The Tibeto-Burman Chin peoples entered the Chin Hills sometime in the first millennium AD, as part of the wider migration of Tibeto-Burman peoples into the area. The first confirmed political entity in the region was the Shan city state of Kale (Kalay), founded by the Shan after the fall of Pagan Kingdom in 1287. The entire Chin Hills came under the authority of Myanmar kingdoms between 1555 and 1559 when King Bayinnaung of Taungoo Dynasty conquered all of Upper Burma and its surrounding regions stretching from the eastern and northern Shan states to the western Chin Hills and Manipur. The British acquired the Chin Hills after the Third Anglo-Burmese War of 1885. The ensuing Chin resistance to the British was suppressed only by 1890. American missionaries began arriving in the 1890s and by the middle of 20th century, most of the Chin people had converted in to Christianity.
The Chin Hills-Arakan Yoma montane forests are a tropical and subtropical moist broadleaf forest ecoregion in western Myanmar. Surrounded at lower elevations by moist tropical forests, this ecoregion is home a diverse range of subtropical and temperate species, including many species characteristic of the Himalayas, as well as many endemic species. The ecoregion covers an area of 29,700 square kilometers, encompassing the montane forests of the Arakan Mountain Range. The Chin Hills, which cover most of Chin State, and extend south along the ridge of the Arakan Mountains forms the boundary between Rakhine State on the west and Magway Region, Bago Region, and Ayeyarwady Region to the east. The ecoregion includes (Mount Victoria) in southern Chin State, which rises to 3071 meters above sea level. Home to many different ethnic groups who possess their own specific tattoo designs. The groups are historically related but speak divergent languages and dialects and have different cultural identities Chin tribe women wearing various pattern of tattoo on their face and attractive amber necklaces.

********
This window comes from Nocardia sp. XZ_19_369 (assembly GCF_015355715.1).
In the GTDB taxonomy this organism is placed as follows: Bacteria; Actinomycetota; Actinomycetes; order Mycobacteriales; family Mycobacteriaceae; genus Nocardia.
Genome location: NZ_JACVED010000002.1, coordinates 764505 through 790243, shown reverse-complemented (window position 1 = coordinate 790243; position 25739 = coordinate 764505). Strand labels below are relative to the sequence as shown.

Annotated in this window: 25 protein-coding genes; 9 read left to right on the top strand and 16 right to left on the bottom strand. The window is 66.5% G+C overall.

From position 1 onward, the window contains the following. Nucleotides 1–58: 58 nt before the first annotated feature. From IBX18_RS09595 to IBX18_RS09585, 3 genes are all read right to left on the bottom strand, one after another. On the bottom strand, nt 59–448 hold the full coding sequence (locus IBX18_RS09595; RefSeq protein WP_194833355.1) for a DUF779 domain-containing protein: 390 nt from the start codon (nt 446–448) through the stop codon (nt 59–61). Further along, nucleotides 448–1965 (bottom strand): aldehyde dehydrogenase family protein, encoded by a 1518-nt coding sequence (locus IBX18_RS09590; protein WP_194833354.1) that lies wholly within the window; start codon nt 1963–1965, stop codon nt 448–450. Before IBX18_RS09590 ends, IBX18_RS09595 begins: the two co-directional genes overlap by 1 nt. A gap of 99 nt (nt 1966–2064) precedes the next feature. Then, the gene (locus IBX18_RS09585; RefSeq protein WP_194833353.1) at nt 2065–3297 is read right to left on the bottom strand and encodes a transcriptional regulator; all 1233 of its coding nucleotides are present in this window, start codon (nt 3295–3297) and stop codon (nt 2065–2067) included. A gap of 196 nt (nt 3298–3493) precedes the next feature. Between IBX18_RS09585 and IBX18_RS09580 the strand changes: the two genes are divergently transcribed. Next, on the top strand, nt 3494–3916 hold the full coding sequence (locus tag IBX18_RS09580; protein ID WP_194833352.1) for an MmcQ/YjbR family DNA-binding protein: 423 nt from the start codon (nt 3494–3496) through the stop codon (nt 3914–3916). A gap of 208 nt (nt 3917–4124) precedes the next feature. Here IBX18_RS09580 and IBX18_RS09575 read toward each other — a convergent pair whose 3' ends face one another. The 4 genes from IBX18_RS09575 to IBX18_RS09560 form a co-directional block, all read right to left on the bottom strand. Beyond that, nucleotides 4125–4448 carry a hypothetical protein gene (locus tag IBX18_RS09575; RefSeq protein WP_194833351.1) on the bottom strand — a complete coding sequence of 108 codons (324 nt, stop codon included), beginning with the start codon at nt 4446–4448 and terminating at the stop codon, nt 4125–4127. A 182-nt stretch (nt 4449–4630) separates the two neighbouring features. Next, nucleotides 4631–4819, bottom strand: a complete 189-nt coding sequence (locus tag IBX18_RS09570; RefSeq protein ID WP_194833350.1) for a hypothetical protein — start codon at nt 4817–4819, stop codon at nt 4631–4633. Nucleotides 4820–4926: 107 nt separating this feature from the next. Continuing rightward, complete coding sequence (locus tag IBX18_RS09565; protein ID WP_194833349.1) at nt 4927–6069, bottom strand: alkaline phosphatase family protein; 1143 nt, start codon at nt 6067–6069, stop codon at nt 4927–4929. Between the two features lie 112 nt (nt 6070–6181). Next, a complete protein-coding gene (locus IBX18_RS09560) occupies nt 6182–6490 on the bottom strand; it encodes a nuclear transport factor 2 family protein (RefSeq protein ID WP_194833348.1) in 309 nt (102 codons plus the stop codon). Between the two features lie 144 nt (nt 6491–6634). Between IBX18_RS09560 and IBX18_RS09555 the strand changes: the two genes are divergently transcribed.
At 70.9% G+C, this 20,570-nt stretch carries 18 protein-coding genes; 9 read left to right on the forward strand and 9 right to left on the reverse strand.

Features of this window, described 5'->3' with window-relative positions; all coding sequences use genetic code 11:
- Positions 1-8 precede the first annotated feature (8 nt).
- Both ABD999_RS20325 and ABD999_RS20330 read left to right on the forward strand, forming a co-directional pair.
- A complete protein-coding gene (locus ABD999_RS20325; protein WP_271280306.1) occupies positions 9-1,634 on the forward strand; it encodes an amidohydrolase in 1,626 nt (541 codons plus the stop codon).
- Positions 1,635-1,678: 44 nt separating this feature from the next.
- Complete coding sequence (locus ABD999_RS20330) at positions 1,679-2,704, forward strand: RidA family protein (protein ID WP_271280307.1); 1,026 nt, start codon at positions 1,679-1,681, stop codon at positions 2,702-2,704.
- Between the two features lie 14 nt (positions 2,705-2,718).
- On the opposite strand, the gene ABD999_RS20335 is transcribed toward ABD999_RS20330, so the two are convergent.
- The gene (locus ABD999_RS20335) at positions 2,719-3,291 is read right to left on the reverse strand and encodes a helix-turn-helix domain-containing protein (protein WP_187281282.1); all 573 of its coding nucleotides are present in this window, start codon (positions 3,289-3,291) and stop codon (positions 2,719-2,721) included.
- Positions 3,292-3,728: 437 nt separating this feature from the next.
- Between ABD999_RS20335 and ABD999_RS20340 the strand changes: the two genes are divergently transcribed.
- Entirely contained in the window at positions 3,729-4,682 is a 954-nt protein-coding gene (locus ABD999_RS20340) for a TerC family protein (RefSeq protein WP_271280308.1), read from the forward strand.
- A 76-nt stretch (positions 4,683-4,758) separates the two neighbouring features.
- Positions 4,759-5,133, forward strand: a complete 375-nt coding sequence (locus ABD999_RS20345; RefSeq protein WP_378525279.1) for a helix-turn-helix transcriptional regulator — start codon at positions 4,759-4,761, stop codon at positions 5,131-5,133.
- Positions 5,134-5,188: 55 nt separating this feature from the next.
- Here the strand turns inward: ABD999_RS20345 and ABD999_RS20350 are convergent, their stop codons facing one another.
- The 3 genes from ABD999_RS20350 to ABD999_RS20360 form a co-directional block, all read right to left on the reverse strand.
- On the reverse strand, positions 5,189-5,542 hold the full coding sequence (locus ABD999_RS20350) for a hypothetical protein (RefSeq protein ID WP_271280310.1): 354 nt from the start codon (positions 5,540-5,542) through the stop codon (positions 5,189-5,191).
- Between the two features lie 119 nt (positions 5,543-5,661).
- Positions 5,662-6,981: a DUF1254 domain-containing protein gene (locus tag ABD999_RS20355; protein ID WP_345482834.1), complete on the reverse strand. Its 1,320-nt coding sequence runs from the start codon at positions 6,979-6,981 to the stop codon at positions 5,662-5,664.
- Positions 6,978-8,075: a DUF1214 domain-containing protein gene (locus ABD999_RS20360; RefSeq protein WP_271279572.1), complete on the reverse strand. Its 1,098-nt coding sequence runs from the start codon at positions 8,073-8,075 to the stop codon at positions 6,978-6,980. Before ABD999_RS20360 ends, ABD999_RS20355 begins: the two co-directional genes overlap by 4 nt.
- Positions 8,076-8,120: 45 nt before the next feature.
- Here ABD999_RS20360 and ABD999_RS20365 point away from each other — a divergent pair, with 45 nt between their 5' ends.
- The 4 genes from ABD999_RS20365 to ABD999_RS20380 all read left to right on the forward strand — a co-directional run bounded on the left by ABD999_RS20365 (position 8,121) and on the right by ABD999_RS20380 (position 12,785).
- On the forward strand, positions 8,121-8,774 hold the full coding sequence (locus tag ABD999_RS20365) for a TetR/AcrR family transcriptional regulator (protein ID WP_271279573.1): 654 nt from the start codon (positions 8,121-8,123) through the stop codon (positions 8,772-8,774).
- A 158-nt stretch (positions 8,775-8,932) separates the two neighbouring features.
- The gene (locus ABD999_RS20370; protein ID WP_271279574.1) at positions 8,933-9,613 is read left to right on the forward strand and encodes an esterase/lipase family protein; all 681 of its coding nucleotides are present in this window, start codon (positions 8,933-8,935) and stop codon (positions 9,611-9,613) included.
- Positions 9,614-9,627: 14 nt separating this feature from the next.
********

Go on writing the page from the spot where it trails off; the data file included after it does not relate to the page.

The British first conquered Myanmar in 1824, established rule in 1886, and remained in power until Burma’s independence in 1948. The 1886 Chin Hills Regulation Act stated that the British would govern the Chins separately from the rest of Burma, which allowed for traditional Chin chiefs to remain in power. Burma’s independence from Britain in 1948 coincided with the Chin people adopting a democratic government rather than continuing its traditional rule of chiefs. Chin National Day is celebrated on February 20, the day that marks the transition from traditional to democratic rule in Chin State.